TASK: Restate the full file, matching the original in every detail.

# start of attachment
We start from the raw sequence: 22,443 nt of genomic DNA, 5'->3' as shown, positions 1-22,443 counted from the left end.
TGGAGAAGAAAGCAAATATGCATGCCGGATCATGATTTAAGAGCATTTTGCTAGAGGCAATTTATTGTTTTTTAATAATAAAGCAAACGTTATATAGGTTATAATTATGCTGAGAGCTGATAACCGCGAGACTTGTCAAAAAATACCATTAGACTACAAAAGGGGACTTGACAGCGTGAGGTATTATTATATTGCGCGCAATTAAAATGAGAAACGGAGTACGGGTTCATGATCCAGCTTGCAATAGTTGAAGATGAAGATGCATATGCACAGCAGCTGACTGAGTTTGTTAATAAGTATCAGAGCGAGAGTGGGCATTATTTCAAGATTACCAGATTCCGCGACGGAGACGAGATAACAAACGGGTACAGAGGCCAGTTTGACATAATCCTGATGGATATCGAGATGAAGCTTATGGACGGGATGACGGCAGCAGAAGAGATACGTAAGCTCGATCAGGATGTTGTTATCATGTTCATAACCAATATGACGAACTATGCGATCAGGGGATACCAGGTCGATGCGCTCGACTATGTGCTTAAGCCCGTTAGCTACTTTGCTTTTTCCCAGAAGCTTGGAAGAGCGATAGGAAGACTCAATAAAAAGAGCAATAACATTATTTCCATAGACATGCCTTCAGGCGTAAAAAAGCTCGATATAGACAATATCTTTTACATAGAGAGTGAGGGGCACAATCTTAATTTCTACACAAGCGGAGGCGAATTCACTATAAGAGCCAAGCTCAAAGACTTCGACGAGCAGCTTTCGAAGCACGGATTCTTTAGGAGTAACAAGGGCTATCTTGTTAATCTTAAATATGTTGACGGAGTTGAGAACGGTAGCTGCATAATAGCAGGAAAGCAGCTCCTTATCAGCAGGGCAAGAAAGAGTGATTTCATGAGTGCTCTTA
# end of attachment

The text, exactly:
We start from the raw sequence: 22,443 nt of genomic DNA, 5'->3' as shown, positions 1-22,443 counted from the left end.
TGGAGAAGAAAGCAAATATGCATGCCGGATCATGATTTAAGAGCATTTTGCTAGAGGCAATTTATTGTTTTTTAATAATAAAGCAAACGTTATATAGGTTATAATTATGCTGAGAGCTGATAACCGCGAGACTTGTCAAAAAATACCATTAGACTACAAAAGGGGACTTGACAGCGTGAGGTATTATTATATTGCGCGCAATTAAAATGAGAAACGGAGTACGGGTTCATGATCCAGCTTGCAATAGTTGAAGATGAAGATGCATATGCACAGCAGCTGACTGAGTTTGTTAATAAGTATCAGAGCGAGAGTGGGCATTATTTCAAGATTACCAGATTCCGCGACGGAGACGAGATAACAAACGGGTACAGAGGCCAGTTTGACATAATCCTGATGGATATCGAGATGAAGCTTATGGACGGGATGACGGCAGCAGAAGAGATACGTAAGCTCGATCAGGATGTTGTTATCATGTTCATAACCAATATGACGAACTATGCGATCAGGGGATACCAGGTCGATGCGCTCGACTATGTGCTTAAGCCCGTTAGCTACTTTGCTTTTTCCCAGAAGCTTGGAAGAGCGATAGGAAGACTCAATAAAAAGAGCAATAACATTATTTCCATAGACATGCCTTCAGGCGTAAAAAAGCTCGATATAGACAATATCTTTTACATAGAGAGTGAGGGGCACAATCTTAATTTCTACACAAGCGGAGGCGAATTCACTATAAGAGCCAAGCTCAAAGACTTCGACGAGCAGCTTTCGAAGCACGGATTCTTTAGGAGTAACAAGGGCTATCTTGTTAATCTTAAATATGTTGACGGAGTTGAGAACGGTAGCTGCATAATAGCAGGAAAGCAGCTCCTTATCAGCAGGGCAAGAAAGAGTGATTTCATGAGTGCTCTTA